Origins at UGA

The University of Georgia Teaching Academy was established in the Fall of 1999 as a forum to discuss, celebrate and promote teaching excellence. This program is part of the Teaching Academy Campus Program initiated by the Carnegie Foundation for the Advancement of Teaching and the American Association for Higher Education. The Carnegie Foundation is leading a national effort to affirm teaching as significant intellectual, scholarly work and to advance models of teaching that foster deep and lasting understanding by students.

What is a Teaching Academy?

Generally accepted definitions of a teaching academy include: a group of faculty who are considered excellent or highly interested in teaching and who have been tapped by their institution to engage in advocacy, service, or advising on teaching matters, and an honorary and service oriented collective that can have a significant impact on an institution's pursuit of teaching excellence.

Origins at UGA

During a campus visit in the Spring of 1999, Dr. Lee Shulman, president of the Carnegie Foundation for the Advancement of Teaching, invited UGA to establish a teaching academy as part of the Foundation's initiative to foster a national network of teaching academies. The goal of these academies is to provide a structure, support and forum for the scholarship of teaching and learning.

A small group of faculty took Dr. Shulman's invitation to heart and met with Dr. Tom Dyer, then Vice President of Instruction, to discuss the feasibility of this initiative. Dr. Dyer sent a memo to all Meigs and Russell Award Recipients, Lilly and Senior Fellows, and Regents, Research and University Professors inquiring about their interest in forming and participating in such an organization. From this initial inquiry, an Advisory Committee was formed, and on October 27, 1999 the UGA Teaching Academy was officially founded with 13 charter members. These founding members crafted the mission statements that guide the work of the Academy.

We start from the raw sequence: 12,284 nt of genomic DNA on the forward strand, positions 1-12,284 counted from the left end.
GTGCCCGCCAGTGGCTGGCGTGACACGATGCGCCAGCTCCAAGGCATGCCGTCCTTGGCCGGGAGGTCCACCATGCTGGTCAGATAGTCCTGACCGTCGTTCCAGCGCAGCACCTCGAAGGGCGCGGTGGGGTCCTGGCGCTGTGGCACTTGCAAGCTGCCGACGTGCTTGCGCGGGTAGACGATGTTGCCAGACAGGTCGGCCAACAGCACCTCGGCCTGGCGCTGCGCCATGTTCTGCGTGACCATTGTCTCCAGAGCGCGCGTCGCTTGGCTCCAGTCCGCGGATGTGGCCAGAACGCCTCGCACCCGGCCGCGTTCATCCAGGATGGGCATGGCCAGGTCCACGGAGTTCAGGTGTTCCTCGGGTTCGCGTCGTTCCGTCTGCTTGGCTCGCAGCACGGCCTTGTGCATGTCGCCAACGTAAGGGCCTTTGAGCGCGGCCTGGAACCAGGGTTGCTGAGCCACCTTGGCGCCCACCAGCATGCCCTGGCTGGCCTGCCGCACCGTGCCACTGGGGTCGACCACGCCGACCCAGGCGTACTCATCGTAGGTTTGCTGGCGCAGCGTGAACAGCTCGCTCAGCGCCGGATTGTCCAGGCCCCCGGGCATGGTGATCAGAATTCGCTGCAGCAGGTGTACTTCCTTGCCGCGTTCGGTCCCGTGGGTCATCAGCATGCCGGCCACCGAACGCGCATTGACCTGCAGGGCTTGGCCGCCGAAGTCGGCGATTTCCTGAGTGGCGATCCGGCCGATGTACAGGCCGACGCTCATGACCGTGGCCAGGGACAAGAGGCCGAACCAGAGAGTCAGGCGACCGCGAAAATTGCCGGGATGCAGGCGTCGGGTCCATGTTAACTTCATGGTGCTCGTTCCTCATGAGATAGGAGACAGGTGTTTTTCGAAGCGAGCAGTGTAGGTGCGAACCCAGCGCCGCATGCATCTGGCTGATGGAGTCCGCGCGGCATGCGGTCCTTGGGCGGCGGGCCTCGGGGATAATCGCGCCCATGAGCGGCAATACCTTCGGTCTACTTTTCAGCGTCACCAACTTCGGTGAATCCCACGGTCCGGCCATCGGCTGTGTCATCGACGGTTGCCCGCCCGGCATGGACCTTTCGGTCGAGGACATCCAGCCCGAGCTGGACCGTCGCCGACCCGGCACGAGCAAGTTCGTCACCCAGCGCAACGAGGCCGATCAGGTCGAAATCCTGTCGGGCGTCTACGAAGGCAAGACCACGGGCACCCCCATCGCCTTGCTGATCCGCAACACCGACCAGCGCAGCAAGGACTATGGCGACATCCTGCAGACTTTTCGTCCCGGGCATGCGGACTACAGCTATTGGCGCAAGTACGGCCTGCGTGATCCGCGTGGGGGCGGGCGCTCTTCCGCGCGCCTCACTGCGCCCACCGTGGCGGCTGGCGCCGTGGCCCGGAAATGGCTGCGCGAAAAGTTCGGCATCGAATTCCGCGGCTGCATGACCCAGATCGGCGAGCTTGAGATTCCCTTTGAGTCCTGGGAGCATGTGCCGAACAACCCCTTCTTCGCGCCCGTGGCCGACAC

In the Fall of 2000, 52 new members of the Inaugural Class of the Teaching Academy were inducted into membership and began discussing academy goals and possibilities for future initiatives. Since the founding of the UGA Teaching Academy, members have worked diligently to create a dynamic organization that reflects the unique needs of the University of Georgia campus.

The inaugural group participated in a workshop titled "Taking Teaching Seriously: An Agenda for the UGA Teaching Academy." Through the course of this workshop, the members made several recommendations to strength the message and mission of the Academy:

  • Make teaching ‚Äúcommunity property"
  • Create undergraduate teaching opportunities
  • Establish chaired teaching professorships
  • Engage talents of retiring faculty
  • Establish interdisciplinary teaching circles
  • Establish teacher mentoring programs
  • Sponsor workshops and seminars

Through these recommendations, the Teaching Academy serves as a focal point for thoughtful and informed conversation related to UGA's teaching mission, and seeks to build a university culture that endorses all aspects of academic professionalism.